Pinot Grigio: the Genghis Khan of wine

The Pinot grape is parent to more than 100 other varieties, but it’s the white variant known to us as Grigio, Gris or Blanc that is one of the most popular in the world

Pinot Gris, more widely known by its Italian name Pinot Grigio, is one of the most popular grapes around

Pinot Gris, more widely known by its Italian name Pinot Grigio, is one of the most popular grapes around

 

P inot is the Genghis Khan of the wine world; father to a great many different grape varieties. This can be partly explained by its habit of mutating in the vineyard. Pinot Gris (known as Pinot Grigio in Italy, Pinot Beurot in Burgundy and Grauburgunder in Germany and Austria) is a mutation of Pinot Noir, the variety responsible for all great red Burgundy.

Pinot Gris has in turn mutated into Pinot Blanc, also known as Pinot Bianco in Italy and Weissburgunder in Germany and Austria. Then there is Pinot Meunier, one of the three grapes used in Champagne production. Confused? This is only the tip of the iceberg. DNA tests prove Pinot is parent to over a hundred other grape varieties, including Chardonnay, Bourgogne Aligoté, Gamay (used to make Beaujolais) and Melon, which provides the grapes for Muscadet. Most of these are most commonly found in Burgundy and the nearby regions of Alsace and Germany.

Today we look at Pinot Blanc and Pinot Gris, two white varieties, although Pinot Gris grapes often have a pinkish brown colour.

Pinot Gris, more widely known by its Italian name Pinot Grigio, is one of the most popular grapes around. Possibly its most valuable trait for a wine retailer is that it tastes of very little. That means that few wine drinkers will object strongly to a glass. It tends to be low in alcohol, low in acidity and have pleasing plump melon fruits. Rarely aged in oak, it is the perfect sipping wine, found in wine bars, pubs and restaurants around the country.

At least that is the version produced in the Veneto, a large region surrounding Venice. Look elsewhere and the picture changes completely.

Most of the good stuff in Italy tends to come from the areas to the north and east of the Veneto. The various parts of Friuli-Venezia Giulia and Trentino-Alto Adige produce some of Italy’s greatest white wines, including some seriously good lively Pinot Grigio. Most, sadly, are more expensive.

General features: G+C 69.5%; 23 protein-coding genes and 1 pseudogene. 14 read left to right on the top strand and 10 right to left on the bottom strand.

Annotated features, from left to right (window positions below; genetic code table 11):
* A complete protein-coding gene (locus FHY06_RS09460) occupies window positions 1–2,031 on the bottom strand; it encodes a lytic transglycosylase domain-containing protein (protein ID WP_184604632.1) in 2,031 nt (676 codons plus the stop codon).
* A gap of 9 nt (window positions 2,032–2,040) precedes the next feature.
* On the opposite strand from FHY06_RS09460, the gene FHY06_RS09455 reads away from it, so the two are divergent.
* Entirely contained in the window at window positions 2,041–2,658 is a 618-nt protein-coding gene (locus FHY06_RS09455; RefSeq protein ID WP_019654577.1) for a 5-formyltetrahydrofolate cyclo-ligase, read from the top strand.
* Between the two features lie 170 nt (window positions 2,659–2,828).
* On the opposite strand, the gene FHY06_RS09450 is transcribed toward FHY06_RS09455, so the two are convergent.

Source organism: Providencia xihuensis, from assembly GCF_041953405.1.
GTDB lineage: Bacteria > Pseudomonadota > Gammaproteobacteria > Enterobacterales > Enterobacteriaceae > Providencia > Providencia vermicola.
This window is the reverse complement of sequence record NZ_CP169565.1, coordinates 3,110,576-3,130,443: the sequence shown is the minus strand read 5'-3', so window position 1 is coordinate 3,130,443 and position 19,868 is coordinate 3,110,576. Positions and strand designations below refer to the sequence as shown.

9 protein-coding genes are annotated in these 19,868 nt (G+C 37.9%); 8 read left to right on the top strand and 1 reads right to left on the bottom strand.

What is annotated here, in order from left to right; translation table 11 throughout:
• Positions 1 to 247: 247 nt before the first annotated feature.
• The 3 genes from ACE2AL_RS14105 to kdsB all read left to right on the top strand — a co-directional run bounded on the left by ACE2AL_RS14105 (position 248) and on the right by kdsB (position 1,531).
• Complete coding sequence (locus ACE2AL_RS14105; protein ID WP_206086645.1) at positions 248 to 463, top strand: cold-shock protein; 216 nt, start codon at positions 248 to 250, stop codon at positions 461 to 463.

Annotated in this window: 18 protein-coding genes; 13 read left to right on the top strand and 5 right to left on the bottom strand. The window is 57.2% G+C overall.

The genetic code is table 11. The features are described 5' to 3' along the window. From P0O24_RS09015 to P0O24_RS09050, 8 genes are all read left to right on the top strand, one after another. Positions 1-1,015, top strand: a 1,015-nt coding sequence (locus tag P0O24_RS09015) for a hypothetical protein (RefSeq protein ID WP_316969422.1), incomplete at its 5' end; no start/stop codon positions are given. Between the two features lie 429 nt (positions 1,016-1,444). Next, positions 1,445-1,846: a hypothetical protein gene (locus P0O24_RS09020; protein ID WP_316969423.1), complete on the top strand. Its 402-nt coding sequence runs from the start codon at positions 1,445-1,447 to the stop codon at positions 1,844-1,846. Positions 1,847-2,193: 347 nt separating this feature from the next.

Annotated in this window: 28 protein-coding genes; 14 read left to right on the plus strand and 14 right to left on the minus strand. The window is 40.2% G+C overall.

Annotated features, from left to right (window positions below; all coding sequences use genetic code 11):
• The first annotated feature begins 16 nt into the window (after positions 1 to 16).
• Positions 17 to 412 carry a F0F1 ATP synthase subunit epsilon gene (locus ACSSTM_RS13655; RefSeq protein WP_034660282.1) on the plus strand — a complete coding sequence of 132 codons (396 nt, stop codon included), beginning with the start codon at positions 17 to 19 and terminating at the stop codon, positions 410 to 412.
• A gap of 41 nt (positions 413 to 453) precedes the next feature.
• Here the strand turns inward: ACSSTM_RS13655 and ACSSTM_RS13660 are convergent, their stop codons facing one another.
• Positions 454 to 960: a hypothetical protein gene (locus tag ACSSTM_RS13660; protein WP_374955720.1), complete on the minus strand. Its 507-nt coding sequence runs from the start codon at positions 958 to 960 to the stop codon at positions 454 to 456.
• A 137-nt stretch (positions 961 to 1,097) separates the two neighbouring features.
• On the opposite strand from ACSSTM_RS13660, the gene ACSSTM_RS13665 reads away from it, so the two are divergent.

Supervalu periodically promotes the very attractive Terrazze della Luna Pinot Grigio from Trentino for €9.99 (don’t pay the full price of €19.99). It is streets ahead of most Veneto Pinot Grigio. But a good Pinot Grigio from Alto-Adige or Collio will usually cost around €20 or more.

Alsace has its own version of Pinot Gris, including some spectacularly good wines. Sometimes off-dry, but powerful, rich and spicy, with luscious peach fruits, it is hard to recognise it is the same grape that produces the light-bodied wines of the Veneto.

A wine carrying the designation Vendage Tardive or Sélection de Grains Nobles will be rich and sweet. Germany produces some high quality Grauburgunder (sometimes also called Rulander), often lighter and fresher than Alsace Pinot Gris.

In the New World New Zealand and Oregon make the best examples of Pinot Grigio, usually a medium-bodied fruity white, sometimes with a little sweetness – a half-way house between Italy and Alsace.

Only occasionally does Pinot Blanc/Bianco reach the same heights as Pinot Grigio. You rarely find the name on an Italian label, which is strange as it accounts for six per cent of total vineyards plantings. One suspects much of it must find its way into the river of Pinot Grigio that flows out of the Veneto region.

As with Pinot Grigio, the best wines come from the surrounding regions, and some can be very good. In Alsace, it makes relatively neutral crisp dry whites with clean pear fruits. Try the delicious Trimbach version widely available for around €15. Picked early, it is often a component in sparkling wines – Crémant in Alsace, and Franciacorta in Italy.

Under the name Weissburgunder, the Germans produce very attractive plump fruity white wines, and in Austria it is used to make some of the finest sweet white wines of all.

The lighter versions of both Pinot Gris and Pinot Grigio make for perfect sipping wines. That crisp acidity means they go well with most fish and shellfish dishes. The richer wines are very good with chicken, pork and foie gras, while the sweet wines should be served well chilled with desserts.

This week three dry Pinot Grigios and a Pinot Blanc. All might cost a little more than you’re used to paying, but believe me you will notice the difference.

jwilson@irishtimes.com

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